The T2D cohort studied here had a relatively short disease duration (4.5 ± 2.2 years) with no diabetic complications and a normal eGFR, though BMI was increased versus controls (p = 0.001).

Protein levels throughout the study timecourse are shown in Fig. 1. At baseline, plasma FGF20 was higher in controls (p < 0.01), ANGPT1 was higher in T2D (p < 0.05) whilst there was a trend to lower TNFSF12 levels in T2D (Fig. 1A–C).

Fig. 1
figure 1

Circulatory levels of proteins protective of renal function at baseline, at hypoglycemia and at post-hypoglycemia timepoints in T2D and control subjects, and upon glucose level normalization in T2D subjects. Proteomic (Somalogic) analysis of fibroblast growth factor 20 [FGF20], angiopoietin-1 [ANGPT1] and tumor necrosis factor ligand superfamily member 12 [TNFSF12] was undertaken. AC Blood sampling was performed at baseline (BL), at hypoglycemia (0 min) and post-hypoglycemia (30-min, 1-h, 2-h, 4-h and 24-h) for controls (white circles) and for T2D (black squares). At baseline (BL), blood glucose (BG) was 7.5 ± 0.4 mmol/L (for T2D) and 5.0 ± 0.1 mmol/L (for control, C). At point of hypoglycemia, blood glucose (BG) was 2.0 ± 0.03 mmol/L (for T2D) and 1.8 ± 0.05 mmol/L (for control). DF Blood sampling was performed at baseline (BL) in both controls (white circles) and T2D (black squares), and at glucose normalization (BM) in T2D subjects [4.5 ± 0.1 mmol/L (81 ± 1.2 mg/dl)] for a duration of 1-h. In the control cohort, mean plasma glucose was maintained at the baseline level of 4.9 ± 0.1 mmol/L (88.2 ± 1.8 mg/dl) during this normalization period. Statistics: T2D vs control: *p < 0.05, **p < 0.01, ***p < 0.001; T2D BL vs subsequent timepoints: $p < 0.05, $$p < 0.01, $$$p < 0.001; T2D hypoglycemia vs subsequent timepoints: &p < 0.05, &&p < 0.01, &&&p < 0.001; Control BL vs subsequent timepoints: #p < 0.05; ##p < 0.01, ###p < 0.001; Control hypoglycemia vs subsequent timepoints: ^p < 0.05. ^^p < 0.01, ^^^p < 0.001. RFU: relative fluorescent unit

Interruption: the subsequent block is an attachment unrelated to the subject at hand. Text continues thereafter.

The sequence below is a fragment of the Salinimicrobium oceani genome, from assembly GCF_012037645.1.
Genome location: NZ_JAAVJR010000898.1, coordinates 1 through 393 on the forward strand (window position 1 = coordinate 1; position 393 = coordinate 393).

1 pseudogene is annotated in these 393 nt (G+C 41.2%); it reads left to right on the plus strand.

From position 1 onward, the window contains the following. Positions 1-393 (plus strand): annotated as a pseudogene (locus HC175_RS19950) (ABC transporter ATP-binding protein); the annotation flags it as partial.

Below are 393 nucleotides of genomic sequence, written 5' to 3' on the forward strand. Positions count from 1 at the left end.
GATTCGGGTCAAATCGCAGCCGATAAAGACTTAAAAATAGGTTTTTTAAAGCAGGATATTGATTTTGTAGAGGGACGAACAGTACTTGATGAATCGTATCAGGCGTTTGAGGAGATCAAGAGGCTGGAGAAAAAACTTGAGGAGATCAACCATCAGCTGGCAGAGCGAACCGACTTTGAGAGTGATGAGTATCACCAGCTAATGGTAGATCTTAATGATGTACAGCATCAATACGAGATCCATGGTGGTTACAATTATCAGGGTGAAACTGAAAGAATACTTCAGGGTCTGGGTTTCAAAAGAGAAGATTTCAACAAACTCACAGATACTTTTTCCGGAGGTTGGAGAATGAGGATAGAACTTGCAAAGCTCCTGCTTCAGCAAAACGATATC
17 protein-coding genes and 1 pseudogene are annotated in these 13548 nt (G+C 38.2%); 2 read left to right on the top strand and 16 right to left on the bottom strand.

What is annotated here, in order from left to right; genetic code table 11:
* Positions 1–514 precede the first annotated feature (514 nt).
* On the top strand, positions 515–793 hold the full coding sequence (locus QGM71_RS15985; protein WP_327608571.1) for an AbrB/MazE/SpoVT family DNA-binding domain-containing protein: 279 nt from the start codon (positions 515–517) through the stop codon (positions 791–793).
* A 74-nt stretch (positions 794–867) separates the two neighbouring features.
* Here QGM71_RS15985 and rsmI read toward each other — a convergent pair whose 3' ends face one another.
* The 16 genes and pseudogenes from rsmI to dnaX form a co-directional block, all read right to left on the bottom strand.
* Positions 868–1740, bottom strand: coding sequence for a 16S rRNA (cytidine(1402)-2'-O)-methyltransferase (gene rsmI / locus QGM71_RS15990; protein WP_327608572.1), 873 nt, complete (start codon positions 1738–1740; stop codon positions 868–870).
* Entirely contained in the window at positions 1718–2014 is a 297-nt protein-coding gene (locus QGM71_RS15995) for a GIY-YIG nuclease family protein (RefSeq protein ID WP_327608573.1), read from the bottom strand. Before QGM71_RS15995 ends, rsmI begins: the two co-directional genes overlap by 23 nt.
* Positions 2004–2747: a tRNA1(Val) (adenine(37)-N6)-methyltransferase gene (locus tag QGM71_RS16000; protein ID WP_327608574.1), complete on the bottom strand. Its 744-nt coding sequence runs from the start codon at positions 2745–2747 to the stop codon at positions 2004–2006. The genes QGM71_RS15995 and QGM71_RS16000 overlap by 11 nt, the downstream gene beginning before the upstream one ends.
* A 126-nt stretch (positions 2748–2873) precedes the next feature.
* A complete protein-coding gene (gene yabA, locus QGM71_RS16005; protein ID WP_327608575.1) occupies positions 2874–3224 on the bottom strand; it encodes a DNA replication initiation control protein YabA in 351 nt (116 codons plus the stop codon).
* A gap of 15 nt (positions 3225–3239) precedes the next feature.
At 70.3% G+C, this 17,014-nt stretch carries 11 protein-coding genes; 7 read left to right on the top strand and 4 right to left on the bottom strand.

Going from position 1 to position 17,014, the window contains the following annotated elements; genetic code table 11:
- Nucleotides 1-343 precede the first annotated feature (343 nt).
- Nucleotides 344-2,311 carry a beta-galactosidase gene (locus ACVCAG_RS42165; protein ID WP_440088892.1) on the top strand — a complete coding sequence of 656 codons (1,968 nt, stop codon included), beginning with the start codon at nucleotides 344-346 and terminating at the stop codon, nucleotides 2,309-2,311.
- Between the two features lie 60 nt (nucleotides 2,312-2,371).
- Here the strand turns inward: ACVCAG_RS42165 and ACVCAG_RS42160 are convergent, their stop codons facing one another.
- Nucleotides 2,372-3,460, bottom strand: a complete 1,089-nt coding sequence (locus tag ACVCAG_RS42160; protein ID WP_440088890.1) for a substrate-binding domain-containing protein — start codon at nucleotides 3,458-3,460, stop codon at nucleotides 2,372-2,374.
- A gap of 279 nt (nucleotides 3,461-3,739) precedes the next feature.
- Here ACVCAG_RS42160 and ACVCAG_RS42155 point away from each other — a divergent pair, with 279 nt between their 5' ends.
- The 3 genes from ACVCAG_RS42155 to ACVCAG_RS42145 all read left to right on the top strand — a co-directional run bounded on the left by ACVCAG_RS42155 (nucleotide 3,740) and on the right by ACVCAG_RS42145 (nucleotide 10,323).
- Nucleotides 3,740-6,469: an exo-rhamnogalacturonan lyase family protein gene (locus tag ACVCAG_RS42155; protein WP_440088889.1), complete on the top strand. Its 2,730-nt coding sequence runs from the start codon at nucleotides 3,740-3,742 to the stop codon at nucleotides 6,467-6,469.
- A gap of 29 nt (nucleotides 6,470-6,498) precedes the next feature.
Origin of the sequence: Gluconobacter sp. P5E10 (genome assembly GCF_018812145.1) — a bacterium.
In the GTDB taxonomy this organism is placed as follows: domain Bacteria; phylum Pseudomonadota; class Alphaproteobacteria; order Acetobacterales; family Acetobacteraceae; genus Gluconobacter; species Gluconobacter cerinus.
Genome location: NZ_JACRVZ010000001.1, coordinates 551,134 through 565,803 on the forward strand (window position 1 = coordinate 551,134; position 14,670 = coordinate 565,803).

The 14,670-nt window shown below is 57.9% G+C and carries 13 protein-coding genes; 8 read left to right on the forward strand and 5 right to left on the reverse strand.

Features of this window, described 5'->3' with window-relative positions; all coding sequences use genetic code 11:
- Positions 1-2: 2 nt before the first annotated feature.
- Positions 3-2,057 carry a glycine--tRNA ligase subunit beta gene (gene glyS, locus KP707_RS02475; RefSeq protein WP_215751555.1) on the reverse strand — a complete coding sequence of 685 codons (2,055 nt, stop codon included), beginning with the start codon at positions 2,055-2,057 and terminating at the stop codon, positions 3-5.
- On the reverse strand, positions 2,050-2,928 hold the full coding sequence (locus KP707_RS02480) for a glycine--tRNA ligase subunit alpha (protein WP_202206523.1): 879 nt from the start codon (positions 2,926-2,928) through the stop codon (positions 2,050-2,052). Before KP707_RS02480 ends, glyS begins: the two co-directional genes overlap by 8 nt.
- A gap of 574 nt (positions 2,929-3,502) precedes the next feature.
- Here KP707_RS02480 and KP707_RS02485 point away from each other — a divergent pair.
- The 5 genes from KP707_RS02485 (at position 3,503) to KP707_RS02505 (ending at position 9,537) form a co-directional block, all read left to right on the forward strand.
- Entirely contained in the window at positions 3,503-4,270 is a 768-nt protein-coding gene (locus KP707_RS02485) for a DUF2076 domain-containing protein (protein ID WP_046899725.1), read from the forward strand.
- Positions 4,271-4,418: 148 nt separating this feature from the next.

At euglycemia in T2D there was no difference in FGF20, ANGPT1 or TNFSF12 (Fig. 1D–F).

At hypoglycemia, FGF20 remained higher in controls (p < 0.001); ANGPT1 levels increased more in controls than T2D, achieving similar levels in both cohorts (p = ns). Likewise, levels of TNFSF12 increased more in controls than in T2D, resulting in a significant difference between cohorts (p < 0.05).

During the post-hypoglycemia follow-up period, FGF20 remained consistently higher in controls (30-min and 2-h: p < 0.001; 1-h: p < 0.01; 4- and 24-h, p < 0.05). ANGPT1 and TNFSF12 levels were not different between cohorts at any post-hypoglycemia timepoint.

Interestingly, when glucose levels were normalized in the T2D cohort (Fig. 1D–F), protein levels were unchanged, indicating that glucose variability did not affect the circulating protein levels.